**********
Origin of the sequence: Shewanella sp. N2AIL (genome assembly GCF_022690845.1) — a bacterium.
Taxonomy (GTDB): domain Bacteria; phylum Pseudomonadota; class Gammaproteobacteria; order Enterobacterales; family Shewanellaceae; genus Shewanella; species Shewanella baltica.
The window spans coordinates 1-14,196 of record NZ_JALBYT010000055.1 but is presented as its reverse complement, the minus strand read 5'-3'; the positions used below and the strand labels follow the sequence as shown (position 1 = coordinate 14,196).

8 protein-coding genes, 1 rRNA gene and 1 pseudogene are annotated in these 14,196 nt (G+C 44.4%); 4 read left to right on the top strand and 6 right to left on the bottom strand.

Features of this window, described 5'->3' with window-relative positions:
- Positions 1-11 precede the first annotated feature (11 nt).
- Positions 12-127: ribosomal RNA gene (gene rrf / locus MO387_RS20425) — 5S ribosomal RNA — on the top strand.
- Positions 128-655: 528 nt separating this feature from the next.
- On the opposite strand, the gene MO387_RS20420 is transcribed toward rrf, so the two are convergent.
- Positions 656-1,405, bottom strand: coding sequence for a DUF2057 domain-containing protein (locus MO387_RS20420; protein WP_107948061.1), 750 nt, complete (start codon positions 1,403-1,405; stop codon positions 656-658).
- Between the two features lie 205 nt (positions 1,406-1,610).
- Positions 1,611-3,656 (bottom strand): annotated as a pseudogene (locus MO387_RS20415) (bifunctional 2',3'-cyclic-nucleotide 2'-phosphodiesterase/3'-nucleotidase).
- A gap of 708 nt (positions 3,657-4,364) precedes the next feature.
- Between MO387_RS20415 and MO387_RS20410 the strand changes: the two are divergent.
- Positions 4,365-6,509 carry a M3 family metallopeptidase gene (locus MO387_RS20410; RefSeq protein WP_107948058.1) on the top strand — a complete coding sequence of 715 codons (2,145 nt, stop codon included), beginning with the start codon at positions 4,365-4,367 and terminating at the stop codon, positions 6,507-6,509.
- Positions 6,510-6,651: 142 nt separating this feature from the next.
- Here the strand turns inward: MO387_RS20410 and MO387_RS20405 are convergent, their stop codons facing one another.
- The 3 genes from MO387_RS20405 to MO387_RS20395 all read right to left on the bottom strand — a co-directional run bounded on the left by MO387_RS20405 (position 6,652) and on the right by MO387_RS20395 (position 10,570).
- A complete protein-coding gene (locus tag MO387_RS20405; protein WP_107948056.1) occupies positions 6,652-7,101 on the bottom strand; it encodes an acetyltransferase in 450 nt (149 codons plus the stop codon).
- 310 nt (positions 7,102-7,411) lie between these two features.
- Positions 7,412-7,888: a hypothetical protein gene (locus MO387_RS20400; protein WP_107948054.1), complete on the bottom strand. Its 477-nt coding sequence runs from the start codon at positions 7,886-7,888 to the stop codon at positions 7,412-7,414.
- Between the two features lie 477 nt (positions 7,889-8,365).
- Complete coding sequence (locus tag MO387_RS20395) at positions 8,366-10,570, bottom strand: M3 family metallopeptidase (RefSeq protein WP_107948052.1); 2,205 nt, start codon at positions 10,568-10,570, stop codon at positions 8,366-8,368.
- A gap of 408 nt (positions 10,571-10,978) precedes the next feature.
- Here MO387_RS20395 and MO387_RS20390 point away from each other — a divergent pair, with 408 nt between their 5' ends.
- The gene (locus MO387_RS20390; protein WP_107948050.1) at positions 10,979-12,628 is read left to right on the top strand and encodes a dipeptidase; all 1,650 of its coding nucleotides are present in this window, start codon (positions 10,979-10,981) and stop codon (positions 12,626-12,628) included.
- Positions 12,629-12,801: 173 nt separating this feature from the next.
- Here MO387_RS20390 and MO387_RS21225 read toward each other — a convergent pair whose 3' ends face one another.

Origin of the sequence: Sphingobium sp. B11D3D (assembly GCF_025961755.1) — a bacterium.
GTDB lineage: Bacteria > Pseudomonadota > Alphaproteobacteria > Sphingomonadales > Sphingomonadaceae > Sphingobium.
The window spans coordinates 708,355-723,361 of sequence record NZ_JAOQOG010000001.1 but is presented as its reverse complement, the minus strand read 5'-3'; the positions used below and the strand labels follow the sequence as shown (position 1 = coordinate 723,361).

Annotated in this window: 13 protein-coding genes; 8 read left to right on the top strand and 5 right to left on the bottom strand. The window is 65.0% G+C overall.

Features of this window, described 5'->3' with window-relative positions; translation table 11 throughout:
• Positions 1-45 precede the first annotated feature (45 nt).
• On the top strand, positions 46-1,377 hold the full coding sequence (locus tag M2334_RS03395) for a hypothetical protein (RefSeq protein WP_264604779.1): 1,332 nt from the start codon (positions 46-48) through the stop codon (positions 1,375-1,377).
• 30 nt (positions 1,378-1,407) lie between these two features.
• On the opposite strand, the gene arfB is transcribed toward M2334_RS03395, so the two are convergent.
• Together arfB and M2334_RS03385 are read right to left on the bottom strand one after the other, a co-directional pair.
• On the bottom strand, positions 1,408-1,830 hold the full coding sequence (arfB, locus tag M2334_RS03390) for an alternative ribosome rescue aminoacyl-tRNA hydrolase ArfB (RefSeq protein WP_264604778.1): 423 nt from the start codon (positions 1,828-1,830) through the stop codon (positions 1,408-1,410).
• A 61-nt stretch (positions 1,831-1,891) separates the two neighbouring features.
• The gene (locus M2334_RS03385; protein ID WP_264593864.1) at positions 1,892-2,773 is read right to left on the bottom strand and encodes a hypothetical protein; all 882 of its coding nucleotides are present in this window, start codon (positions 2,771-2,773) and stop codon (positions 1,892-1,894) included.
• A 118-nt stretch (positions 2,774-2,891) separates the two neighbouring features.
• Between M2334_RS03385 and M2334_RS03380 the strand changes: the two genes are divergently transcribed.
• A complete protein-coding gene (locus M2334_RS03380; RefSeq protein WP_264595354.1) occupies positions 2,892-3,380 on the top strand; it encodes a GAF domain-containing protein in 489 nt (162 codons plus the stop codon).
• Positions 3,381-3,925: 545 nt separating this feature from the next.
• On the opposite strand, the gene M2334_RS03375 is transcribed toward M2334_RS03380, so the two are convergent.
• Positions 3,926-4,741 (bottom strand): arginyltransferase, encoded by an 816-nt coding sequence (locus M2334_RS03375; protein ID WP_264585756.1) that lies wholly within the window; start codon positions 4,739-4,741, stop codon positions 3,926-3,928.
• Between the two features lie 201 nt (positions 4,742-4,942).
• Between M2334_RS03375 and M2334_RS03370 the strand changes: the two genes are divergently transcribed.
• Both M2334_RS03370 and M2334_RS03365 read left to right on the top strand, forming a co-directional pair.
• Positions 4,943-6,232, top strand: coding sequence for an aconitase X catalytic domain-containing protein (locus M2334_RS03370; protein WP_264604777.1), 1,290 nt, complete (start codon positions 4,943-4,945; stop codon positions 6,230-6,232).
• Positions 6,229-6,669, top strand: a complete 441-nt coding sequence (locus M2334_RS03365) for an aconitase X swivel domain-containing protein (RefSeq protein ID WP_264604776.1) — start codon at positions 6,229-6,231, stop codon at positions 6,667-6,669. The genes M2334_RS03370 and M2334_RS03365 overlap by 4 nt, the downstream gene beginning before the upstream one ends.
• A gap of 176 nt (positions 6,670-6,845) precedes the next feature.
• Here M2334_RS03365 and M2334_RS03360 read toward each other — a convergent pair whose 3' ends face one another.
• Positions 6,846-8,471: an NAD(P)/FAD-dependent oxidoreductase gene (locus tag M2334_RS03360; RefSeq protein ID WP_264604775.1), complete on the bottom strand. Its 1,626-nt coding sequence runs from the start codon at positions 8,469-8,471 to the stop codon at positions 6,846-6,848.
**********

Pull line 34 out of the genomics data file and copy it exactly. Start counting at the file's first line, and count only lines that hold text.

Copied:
• Positions 1-45 precede the first annotated feature (45 nt).